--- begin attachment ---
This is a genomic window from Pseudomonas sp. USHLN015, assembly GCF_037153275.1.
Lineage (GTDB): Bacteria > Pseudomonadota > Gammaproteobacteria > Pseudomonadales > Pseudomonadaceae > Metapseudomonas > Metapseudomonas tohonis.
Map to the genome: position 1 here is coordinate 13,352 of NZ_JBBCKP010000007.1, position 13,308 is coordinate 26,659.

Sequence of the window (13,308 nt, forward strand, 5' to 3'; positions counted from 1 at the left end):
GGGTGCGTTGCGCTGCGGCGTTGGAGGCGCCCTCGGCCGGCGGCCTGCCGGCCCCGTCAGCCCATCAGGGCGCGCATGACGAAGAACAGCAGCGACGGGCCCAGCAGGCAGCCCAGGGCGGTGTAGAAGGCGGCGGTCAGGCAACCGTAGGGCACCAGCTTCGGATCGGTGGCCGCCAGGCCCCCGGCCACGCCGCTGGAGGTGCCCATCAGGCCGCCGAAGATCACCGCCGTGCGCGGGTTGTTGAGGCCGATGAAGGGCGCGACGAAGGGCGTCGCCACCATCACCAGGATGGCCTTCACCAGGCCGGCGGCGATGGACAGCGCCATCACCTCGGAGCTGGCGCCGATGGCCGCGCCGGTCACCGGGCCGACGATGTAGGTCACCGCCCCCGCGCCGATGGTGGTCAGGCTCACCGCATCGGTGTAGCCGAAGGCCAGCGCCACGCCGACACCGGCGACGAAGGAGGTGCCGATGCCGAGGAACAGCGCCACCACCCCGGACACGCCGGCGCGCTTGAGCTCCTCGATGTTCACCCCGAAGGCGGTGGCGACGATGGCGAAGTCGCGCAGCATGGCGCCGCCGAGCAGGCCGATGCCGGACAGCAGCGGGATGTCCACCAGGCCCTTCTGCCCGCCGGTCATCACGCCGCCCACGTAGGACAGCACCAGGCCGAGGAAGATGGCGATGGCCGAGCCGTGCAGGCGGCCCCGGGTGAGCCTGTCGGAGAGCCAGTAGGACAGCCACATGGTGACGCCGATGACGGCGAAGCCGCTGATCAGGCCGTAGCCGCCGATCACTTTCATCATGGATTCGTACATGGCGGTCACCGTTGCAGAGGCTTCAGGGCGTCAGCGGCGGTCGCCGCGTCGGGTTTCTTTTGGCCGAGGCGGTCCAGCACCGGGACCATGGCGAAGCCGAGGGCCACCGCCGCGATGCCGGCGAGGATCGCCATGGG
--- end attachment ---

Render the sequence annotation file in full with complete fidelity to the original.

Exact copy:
This is a genomic window from Pseudomonas sp. USHLN015, assembly GCF_037153275.1.
Lineage (GTDB): Bacteria > Pseudomonadota > Gammaproteobacteria > Pseudomonadales > Pseudomonadaceae > Metapseudomonas > Metapseudomonas tohonis.
Map to the genome: position 1 here is coordinate 13,352 of NZ_JBBCKP010000007.1, position 13,308 is coordinate 26,659.

Sequence of the window (13,308 nt, forward strand, 5' to 3'; positions counted from 1 at the left end):
GGGTGCGTTGCGCTGCGGCGTTGGAGGCGCCCTCGGCCGGCGGCCTGCCGGCCCCGTCAGCCCATCAGGGCGCGCATGACGAAGAACAGCAGCGACGGGCCCAGCAGGCAGCCCAGGGCGGTGTAGAAGGCGGCGGTCAGGCAACCGTAGGGCACCAGCTTCGGATCGGTGGCCGCCAGGCCCCCGGCCACGCCGCTGGAGGTGCCCATCAGGCCGCCGAAGATCACCGCCGTGCGCGGGTTGTTGAGGCCGATGAAGGGCGCGACGAAGGGCGTCGCCACCATCACCAGGATGGCCTTCACCAGGCCGGCGGCGATGGACAGCGCCATCACCTCGGAGCTGGCGCCGATGGCCGCGCCGGTCACCGGGCCGACGATGTAGGTCACCGCCCCCGCGCCGATGGTGGTCAGGCTCACCGCATCGGTGTAGCCGAAGGCCAGCGCCACGCCGACACCGGCGACGAAGGAGGTGCCGATGCCGAGGAACAGCGCCACCACCCCGGACACGCCGGCGCGCTTGAGCTCCTCGATGTTCACCCCGAAGGCGGTGGCGACGATGGCGAAGTCGCGCAGCATGGCGCCGCCGAGCAGGCCGATGCCGGACAGCAGCGGGATGTCCACCAGGCCCTTCTGCCCGCCGGTCATCACGCCGCCCACGTAGGACAGCACCAGGCCGAGGAAGATGGCGATGGCCGAGCCGTGCAGGCGGCCCCGGGTGAGCCTGTCGGAGAGCCAGTAGGACAGCCACATGGTGACGCCGATGACGGCGAAGCCGCTGATCAGGCCGTAGCCGCCGATCACTTTCATCATGGATTCGTACATGGCGGTCACCGTTGCAGAGGCTTCAGGGCGTCAGCGGCGGTCGCCGCGTCGGGTTTCTTTTGGCCGAGGCGGTCCAGCACCGGGACCATGGCGAAGCCGAGGGCCACCGCCGCGATGCCGGCGAGGATCGCCATGGG